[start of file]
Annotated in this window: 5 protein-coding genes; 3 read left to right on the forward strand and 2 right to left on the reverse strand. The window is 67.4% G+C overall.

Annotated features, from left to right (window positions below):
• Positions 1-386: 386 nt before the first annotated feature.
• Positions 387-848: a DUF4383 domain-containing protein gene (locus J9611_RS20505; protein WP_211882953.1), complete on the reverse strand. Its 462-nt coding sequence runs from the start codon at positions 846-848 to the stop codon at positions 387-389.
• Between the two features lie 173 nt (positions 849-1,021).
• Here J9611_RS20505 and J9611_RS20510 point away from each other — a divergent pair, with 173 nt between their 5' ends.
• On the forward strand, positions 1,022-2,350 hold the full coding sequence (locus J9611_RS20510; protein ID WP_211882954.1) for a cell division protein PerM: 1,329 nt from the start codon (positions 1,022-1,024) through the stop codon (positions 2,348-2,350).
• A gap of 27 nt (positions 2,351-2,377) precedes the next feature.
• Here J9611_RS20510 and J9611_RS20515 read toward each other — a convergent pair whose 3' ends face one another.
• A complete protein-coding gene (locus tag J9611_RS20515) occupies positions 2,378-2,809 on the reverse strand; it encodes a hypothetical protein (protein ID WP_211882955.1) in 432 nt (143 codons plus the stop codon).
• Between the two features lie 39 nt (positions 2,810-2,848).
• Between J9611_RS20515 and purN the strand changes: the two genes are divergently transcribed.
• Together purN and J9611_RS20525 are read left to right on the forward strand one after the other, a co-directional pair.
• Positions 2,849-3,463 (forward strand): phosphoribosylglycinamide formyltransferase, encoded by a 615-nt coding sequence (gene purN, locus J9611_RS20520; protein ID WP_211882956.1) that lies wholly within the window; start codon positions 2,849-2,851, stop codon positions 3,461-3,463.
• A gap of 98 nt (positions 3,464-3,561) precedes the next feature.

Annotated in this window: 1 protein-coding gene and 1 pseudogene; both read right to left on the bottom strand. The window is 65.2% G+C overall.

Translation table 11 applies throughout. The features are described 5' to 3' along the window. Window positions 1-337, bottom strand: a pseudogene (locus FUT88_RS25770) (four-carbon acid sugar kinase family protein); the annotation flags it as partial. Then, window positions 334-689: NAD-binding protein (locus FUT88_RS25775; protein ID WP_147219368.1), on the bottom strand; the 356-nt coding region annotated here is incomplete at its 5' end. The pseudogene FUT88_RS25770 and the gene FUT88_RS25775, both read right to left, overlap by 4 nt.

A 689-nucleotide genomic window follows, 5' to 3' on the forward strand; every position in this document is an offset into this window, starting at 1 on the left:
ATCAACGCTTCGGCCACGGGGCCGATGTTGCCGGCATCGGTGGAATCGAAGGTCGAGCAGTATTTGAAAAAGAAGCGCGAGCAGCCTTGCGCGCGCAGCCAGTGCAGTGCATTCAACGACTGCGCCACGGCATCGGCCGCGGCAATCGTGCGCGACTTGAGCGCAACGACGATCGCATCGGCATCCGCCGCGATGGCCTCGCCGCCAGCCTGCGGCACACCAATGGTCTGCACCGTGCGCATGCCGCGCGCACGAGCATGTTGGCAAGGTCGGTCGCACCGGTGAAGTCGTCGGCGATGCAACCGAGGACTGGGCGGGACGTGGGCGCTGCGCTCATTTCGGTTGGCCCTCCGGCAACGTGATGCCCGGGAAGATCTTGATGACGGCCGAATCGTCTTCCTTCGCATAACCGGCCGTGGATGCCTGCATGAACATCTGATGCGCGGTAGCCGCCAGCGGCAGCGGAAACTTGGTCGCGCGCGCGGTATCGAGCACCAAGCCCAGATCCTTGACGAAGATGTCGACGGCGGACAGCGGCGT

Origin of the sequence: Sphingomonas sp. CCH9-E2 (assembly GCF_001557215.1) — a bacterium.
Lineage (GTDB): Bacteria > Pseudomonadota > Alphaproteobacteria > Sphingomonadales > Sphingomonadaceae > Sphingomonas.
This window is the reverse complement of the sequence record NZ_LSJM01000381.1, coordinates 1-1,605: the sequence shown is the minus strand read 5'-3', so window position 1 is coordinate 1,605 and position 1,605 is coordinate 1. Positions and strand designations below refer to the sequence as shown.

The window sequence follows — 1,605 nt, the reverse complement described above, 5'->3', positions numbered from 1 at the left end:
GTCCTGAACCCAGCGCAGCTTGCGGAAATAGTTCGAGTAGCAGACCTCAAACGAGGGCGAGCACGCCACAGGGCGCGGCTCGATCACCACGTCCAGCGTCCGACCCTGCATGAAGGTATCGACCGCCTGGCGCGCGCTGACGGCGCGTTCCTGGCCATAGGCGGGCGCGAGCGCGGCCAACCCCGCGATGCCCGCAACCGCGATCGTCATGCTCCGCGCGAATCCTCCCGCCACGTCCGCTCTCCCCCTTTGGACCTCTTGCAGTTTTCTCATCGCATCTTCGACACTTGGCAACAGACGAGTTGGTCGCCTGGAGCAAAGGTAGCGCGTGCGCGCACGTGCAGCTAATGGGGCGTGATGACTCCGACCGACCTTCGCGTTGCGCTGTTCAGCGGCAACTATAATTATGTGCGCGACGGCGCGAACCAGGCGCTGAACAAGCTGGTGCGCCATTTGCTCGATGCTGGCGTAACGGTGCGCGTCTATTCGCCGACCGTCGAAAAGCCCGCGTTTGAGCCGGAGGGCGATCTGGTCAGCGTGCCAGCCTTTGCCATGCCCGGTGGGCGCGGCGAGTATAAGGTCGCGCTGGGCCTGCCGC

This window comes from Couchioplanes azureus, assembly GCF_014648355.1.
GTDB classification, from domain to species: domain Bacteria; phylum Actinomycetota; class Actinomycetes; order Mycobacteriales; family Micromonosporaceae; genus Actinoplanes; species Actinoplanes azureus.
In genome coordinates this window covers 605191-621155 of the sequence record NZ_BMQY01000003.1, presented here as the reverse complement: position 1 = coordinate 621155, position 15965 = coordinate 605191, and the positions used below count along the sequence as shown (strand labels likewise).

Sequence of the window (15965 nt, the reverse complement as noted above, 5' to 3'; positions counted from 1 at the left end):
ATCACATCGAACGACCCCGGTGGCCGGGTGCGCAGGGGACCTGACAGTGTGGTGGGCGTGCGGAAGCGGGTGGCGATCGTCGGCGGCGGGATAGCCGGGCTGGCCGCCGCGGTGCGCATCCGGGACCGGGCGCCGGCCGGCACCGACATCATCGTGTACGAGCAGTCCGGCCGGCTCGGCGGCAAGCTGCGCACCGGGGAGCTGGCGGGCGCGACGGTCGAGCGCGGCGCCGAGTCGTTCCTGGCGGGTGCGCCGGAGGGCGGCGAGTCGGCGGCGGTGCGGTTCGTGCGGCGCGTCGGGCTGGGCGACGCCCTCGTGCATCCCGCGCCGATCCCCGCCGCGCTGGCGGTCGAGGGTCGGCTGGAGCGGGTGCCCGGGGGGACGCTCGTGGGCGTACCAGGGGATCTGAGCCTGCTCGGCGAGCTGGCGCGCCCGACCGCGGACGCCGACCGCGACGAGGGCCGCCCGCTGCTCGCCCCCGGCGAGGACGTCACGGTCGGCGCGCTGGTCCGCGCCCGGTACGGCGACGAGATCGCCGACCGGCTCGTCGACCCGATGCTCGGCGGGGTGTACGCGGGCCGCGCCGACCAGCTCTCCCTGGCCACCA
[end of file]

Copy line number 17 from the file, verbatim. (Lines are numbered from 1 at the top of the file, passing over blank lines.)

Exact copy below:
Translation table 11 applies throughout. The features are described 5' to 3' along the window. Window positions 1-337, bottom strand: a pseudogene (locus FUT88_RS25770) (four-carbon acid sugar kinase family protein); the annotation flags it as partial. Then, window positions 334-689: NAD-binding protein (locus FUT88_RS25775; protein ID WP_147219368.1), on the bottom strand; the 356-nt coding region annotated here is incomplete at its 5' end. The pseudogene FUT88_RS25770 and the gene FUT88_RS25775, both read right to left, overlap by 4 nt.